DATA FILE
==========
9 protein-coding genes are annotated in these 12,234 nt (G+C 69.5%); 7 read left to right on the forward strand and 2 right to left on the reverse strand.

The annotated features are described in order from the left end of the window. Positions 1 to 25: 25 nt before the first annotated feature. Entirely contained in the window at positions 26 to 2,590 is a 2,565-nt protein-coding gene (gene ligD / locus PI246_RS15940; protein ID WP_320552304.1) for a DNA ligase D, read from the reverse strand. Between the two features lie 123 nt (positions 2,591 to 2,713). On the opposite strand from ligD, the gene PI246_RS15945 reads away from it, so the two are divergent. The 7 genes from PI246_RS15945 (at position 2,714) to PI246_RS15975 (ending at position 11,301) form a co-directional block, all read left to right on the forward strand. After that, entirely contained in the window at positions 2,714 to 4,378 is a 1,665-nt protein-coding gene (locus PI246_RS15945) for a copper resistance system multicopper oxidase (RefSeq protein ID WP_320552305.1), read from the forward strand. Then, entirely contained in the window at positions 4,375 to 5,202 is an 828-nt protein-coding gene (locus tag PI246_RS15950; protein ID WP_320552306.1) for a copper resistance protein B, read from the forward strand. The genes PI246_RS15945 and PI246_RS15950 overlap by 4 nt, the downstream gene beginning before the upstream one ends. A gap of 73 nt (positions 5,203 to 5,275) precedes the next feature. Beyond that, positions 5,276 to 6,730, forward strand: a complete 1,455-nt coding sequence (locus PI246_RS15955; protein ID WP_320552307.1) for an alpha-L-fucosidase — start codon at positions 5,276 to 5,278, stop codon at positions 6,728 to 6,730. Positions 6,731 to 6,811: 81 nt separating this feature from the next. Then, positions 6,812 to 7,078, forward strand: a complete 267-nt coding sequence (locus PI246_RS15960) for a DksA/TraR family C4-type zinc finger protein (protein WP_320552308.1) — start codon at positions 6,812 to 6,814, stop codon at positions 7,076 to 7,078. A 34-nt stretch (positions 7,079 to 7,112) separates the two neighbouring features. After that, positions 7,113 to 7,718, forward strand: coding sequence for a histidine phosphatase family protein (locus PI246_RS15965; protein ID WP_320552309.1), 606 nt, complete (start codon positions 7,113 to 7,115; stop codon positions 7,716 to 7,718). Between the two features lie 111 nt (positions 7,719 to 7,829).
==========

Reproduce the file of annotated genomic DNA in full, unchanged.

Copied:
9 protein-coding genes are annotated in these 12,234 nt (G+C 69.5%); 7 read left to right on the forward strand and 2 right to left on the reverse strand.

The annotated features are described in order from the left end of the window. Positions 1 to 25: 25 nt before the first annotated feature. Entirely contained in the window at positions 26 to 2,590 is a 2,565-nt protein-coding gene (gene ligD / locus PI246_RS15940; protein ID WP_320552304.1) for a DNA ligase D, read from the reverse strand. Between the two features lie 123 nt (positions 2,591 to 2,713). On the opposite strand from ligD, the gene PI246_RS15945 reads away from it, so the two are divergent. The 7 genes from PI246_RS15945 (at position 2,714) to PI246_RS15975 (ending at position 11,301) form a co-directional block, all read left to right on the forward strand. After that, entirely contained in the window at positions 2,714 to 4,378 is a 1,665-nt protein-coding gene (locus PI246_RS15945) for a copper resistance system multicopper oxidase (RefSeq protein ID WP_320552305.1), read from the forward strand. Then, entirely contained in the window at positions 4,375 to 5,202 is an 828-nt protein-coding gene (locus tag PI246_RS15950; protein ID WP_320552306.1) for a copper resistance protein B, read from the forward strand. The genes PI246_RS15945 and PI246_RS15950 overlap by 4 nt, the downstream gene beginning before the upstream one ends. A gap of 73 nt (positions 5,203 to 5,275) precedes the next feature. Beyond that, positions 5,276 to 6,730, forward strand: a complete 1,455-nt coding sequence (locus PI246_RS15955; protein ID WP_320552307.1) for an alpha-L-fucosidase — start codon at positions 5,276 to 5,278, stop codon at positions 6,728 to 6,730. Positions 6,731 to 6,811: 81 nt separating this feature from the next. Then, positions 6,812 to 7,078, forward strand: a complete 267-nt coding sequence (locus PI246_RS15960) for a DksA/TraR family C4-type zinc finger protein (protein WP_320552308.1) — start codon at positions 6,812 to 6,814, stop codon at positions 7,076 to 7,078. A 34-nt stretch (positions 7,079 to 7,112) separates the two neighbouring features. After that, positions 7,113 to 7,718, forward strand: coding sequence for a histidine phosphatase family protein (locus PI246_RS15965; protein ID WP_320552309.1), 606 nt, complete (start codon positions 7,113 to 7,115; stop codon positions 7,716 to 7,718). Between the two features lie 111 nt (positions 7,719 to 7,829).